GARDNER, Kan. -- Mother's Day isn't an occasion to celebrate for everyone. It can be a bittersweet time for the reported 1.7 million American families who've lost loved ones in battle.
But on Wednesday, one Johnson County mother told her story, which will soon enter the Library of Congress with others.
This Sunday's holiday is usually filled with mixed emotions for Gold Star military moms, such as Gardner's Debbie Austin. It's been 13 years since her son, U.S. Army PFC Shane Austin, was killed by an enemy grenade while riding in a tank in Iraq.
"He had a daredevil personality. He never turned down a dare," Debbie said.
Debbie showed how Shane's affable personality leaped from photos he'd send home from the Middle East. He was often flashing "the horns," a hand gesture that's often seen at hard rock concerts. Shane was courageous and ready for anything.
That's why Debbie has that hand gesture tattooed on her forearm.
"All I heard was, 'We regret to inform you,'" Debbie recalled Wednesday, flashing back to the moment she learned of Shane's passing.
That stunning second from October 2006, when two formally-dressed soldiers appeared on her porch with bad news, may never set in. Debbie said Shane, one of her three sons, was killed while trying to protect others from that grenade.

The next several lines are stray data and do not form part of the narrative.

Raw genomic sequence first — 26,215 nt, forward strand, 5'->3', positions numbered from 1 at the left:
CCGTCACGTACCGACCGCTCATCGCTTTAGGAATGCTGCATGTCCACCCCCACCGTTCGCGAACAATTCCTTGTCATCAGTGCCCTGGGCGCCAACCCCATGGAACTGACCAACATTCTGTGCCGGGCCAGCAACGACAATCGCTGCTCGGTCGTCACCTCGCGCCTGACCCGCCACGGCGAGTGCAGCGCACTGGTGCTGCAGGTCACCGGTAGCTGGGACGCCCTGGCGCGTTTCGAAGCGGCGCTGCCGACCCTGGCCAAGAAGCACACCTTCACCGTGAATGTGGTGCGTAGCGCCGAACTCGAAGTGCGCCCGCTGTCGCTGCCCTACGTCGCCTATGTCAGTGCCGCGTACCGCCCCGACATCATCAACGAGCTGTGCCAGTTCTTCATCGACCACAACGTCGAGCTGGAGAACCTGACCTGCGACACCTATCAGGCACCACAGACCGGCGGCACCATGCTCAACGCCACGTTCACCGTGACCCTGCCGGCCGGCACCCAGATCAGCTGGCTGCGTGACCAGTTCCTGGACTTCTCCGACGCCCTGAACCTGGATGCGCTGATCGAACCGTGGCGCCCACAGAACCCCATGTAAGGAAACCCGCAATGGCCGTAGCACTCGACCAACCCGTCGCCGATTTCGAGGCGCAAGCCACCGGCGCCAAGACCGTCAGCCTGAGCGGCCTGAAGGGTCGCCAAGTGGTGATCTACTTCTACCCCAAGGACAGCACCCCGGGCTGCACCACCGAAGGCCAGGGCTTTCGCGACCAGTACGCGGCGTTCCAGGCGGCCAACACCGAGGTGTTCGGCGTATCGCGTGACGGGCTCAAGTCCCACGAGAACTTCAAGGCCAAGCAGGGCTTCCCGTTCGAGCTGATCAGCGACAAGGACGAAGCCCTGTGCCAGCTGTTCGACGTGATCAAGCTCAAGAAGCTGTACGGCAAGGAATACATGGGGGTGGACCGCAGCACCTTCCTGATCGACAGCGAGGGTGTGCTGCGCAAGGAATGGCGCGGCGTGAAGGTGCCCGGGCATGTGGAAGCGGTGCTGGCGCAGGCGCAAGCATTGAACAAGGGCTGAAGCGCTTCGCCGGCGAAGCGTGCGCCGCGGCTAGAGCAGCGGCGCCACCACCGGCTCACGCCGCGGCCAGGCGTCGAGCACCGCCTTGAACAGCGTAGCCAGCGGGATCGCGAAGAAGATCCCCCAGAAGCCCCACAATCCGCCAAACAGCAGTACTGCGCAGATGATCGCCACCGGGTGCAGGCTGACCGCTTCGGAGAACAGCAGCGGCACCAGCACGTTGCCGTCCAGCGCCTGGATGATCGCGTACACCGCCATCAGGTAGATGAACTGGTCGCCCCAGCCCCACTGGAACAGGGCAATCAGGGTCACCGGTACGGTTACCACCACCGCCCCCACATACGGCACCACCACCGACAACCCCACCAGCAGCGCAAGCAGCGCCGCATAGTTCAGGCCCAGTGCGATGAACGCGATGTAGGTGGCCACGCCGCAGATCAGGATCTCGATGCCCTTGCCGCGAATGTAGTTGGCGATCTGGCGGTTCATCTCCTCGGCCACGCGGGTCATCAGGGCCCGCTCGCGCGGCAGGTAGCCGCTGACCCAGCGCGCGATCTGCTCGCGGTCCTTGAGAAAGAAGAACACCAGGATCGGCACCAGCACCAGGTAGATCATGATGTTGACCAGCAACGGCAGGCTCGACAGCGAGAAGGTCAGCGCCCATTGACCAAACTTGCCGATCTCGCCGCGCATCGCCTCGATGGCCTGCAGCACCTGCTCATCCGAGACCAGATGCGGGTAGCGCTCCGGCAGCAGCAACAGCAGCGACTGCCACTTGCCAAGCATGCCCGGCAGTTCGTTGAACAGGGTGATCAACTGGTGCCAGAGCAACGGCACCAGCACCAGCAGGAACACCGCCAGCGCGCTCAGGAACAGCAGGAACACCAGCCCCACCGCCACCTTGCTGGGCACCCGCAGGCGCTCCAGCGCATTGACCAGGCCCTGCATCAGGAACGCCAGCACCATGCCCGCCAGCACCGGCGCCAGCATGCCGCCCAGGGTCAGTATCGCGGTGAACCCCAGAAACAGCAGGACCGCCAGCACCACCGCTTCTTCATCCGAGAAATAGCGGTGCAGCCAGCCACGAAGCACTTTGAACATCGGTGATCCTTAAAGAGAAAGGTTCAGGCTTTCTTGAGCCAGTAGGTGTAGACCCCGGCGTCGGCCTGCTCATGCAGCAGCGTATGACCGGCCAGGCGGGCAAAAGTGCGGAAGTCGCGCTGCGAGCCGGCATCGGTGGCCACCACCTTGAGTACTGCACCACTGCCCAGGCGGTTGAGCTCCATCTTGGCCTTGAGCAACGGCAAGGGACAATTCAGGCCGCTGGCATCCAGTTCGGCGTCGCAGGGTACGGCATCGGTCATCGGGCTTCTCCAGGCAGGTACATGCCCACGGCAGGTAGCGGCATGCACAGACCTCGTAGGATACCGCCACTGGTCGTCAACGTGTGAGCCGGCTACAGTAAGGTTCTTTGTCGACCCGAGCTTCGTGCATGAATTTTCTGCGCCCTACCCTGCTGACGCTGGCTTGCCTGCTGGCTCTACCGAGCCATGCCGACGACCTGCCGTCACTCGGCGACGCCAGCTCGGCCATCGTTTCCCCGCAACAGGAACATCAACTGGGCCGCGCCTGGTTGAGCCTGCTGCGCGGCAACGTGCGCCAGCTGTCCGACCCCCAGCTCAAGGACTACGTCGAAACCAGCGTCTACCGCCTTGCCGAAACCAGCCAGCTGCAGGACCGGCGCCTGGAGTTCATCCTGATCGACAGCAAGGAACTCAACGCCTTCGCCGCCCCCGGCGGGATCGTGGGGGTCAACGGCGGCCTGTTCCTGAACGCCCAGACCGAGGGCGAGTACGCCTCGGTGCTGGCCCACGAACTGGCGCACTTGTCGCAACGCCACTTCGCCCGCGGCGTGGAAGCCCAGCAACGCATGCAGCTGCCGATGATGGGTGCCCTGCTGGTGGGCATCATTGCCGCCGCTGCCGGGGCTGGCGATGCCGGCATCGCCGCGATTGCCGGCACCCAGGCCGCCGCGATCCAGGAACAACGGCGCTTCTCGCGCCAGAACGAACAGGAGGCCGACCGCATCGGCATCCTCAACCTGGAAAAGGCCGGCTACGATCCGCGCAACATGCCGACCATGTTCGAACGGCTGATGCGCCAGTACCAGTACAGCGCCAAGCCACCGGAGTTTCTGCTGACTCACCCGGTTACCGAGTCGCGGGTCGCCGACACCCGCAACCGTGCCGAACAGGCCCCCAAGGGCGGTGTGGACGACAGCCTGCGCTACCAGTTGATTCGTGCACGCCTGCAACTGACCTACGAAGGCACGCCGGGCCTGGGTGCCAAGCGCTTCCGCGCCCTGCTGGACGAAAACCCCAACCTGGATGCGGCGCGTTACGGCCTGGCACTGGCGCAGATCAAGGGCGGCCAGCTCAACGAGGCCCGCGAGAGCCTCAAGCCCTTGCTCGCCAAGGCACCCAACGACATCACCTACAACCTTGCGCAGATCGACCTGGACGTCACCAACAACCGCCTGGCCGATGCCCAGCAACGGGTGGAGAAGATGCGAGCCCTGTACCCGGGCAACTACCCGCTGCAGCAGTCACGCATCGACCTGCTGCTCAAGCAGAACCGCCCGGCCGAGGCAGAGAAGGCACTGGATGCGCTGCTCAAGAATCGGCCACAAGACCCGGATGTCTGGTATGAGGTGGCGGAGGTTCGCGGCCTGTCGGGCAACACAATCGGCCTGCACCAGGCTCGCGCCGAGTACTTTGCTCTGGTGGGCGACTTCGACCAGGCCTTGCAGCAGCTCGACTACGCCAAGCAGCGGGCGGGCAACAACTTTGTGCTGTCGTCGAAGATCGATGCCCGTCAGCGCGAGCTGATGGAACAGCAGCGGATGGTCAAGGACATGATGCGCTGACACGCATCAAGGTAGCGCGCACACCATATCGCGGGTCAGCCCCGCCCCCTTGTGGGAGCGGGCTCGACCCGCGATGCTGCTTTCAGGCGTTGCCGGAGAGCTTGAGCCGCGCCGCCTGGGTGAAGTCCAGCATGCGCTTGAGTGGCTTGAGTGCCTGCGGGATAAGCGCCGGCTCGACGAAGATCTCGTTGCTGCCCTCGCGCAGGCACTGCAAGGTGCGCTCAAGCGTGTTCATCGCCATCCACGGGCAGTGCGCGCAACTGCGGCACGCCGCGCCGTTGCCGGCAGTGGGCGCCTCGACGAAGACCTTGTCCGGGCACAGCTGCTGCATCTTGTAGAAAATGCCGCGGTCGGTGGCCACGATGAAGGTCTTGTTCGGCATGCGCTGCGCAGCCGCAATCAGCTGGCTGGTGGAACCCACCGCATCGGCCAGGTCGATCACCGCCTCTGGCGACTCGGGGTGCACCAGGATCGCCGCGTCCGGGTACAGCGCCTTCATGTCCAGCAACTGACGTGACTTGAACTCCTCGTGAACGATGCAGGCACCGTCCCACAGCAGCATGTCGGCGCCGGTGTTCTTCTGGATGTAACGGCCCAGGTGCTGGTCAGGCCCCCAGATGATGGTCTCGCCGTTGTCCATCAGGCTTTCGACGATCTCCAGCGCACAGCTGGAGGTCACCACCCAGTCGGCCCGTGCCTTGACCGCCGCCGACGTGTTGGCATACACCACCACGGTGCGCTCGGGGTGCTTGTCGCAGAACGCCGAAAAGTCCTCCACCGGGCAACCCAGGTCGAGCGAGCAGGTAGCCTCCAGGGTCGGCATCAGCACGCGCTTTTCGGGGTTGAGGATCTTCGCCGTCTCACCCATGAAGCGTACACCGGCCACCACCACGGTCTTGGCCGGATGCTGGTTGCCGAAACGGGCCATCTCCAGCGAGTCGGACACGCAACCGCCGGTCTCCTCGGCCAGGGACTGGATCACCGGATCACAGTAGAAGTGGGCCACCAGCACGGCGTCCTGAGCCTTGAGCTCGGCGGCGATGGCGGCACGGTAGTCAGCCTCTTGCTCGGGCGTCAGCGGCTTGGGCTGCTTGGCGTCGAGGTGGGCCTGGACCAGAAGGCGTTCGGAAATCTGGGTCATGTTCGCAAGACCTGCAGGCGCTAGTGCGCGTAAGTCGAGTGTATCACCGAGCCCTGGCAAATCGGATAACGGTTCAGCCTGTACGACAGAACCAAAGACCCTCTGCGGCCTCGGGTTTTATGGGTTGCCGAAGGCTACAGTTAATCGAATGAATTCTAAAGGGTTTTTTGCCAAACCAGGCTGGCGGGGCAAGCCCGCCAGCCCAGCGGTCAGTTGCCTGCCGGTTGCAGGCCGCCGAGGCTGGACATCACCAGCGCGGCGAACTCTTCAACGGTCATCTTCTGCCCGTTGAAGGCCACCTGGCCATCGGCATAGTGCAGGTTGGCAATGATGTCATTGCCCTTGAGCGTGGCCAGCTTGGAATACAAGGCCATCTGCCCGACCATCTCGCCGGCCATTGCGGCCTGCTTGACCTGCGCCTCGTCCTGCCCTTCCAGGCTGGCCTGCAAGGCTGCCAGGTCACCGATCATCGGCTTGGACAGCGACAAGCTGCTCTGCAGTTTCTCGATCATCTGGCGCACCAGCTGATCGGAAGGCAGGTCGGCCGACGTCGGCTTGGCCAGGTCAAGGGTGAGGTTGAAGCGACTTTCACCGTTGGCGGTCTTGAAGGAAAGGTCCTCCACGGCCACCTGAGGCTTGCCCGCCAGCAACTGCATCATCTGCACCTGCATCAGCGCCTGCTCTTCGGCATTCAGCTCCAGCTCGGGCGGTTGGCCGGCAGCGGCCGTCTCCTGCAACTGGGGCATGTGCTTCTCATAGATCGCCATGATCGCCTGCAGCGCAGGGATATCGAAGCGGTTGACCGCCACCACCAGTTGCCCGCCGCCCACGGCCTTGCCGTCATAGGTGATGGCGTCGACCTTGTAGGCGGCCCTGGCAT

"That particular moment is a little tough for me because I was not there for my son when he was taking his last breath," Debbie told FOX4. "It's kind of tough. He will live on in my heart."
In Gardner, Shane's hometown, she met retired Navy officer Keith Sherman, who operates Gold Star Dirt. Sherman said it's his mission to travel the country telling stories of the families who are left to cope with these losses.
The Gardner mom spoke to FOX4, as well as Gold Star Dirt, while sitting near a memorial in Johnson County's Veterans Memorial Park. A monument in that Gardner park bears Shane's name, as well as those of others local heroes who died while defending American freedoms.
"That hole in my heart will always be there. There will always be a piece missing," Debbie said.
Sherman said he's hitting all 50 states with video camera in hand, telling stories that will eventually be archived in the Library of Congress.
The "dirt" in Gold Star Dirt comes from Sherman's love for dirt bikes. He travels with a dirt bike attached to the back of his car, and he explained how riding his bike at every stop along the way is a therapeutic release.
"Every one of these stories is very touching and cathartic. I've lost a lot of friends through my military services, and for me, it's a healing journey to sit and talk with these families," Sherman said.
Debbie also wants to dispel the belief that missing a fallen loved one gets easier over time.
Sherman said he hopes telling these stories offers Gold Star Families the support they deserve. Gold Star Dirt is funded by donations and Sherman's retirement account from the military. You can read more at this website, which also includes information about his crowdfunding efforts.